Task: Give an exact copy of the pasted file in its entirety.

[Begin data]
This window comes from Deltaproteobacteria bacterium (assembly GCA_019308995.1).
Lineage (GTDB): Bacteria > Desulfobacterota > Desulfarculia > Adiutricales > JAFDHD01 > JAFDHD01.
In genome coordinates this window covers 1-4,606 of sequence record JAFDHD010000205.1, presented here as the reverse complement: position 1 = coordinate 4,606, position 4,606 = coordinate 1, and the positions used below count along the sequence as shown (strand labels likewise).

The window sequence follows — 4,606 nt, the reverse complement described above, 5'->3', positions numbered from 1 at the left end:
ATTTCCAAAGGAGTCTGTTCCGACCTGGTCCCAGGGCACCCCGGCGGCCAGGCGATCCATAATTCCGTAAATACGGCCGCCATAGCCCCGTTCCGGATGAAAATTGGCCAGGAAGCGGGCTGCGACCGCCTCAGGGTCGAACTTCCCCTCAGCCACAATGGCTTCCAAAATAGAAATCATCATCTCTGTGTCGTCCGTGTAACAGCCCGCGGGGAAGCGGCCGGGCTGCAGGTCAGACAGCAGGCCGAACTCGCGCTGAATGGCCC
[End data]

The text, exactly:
This window comes from Deltaproteobacteria bacterium (assembly GCA_019308995.1).
Lineage (GTDB): Bacteria > Desulfobacterota > Desulfarculia > Adiutricales > JAFDHD01 > JAFDHD01.
In genome coordinates this window covers 1-4,606 of sequence record JAFDHD010000205.1, presented here as the reverse complement: position 1 = coordinate 4,606, position 4,606 = coordinate 1, and the positions used below count along the sequence as shown (strand labels likewise).

The window sequence follows — 4,606 nt, the reverse complement described above, 5'->3', positions numbered from 1 at the left end:
ATTTCCAAAGGAGTCTGTTCCGACCTGGTCCCAGGGCACCCCGGCGGCCAGGCGATCCATAATTCCGTAAATACGGCCGCCATAGCCCCGTTCCGGATGAAAATTGGCCAGGAAGCGGGCTGCGACCGCCTCAGGGTCGAACTTCCCCTCAGCCACAATGGCTTCCAAAATAGAAATCATCATCTCTGTGTCGTCCGTGTAACAGCCCGCGGGGAAGCGGCCGGGCTGCAGGTCAGACAGCAGGCCGAACTCGCGCTGAATGGCCC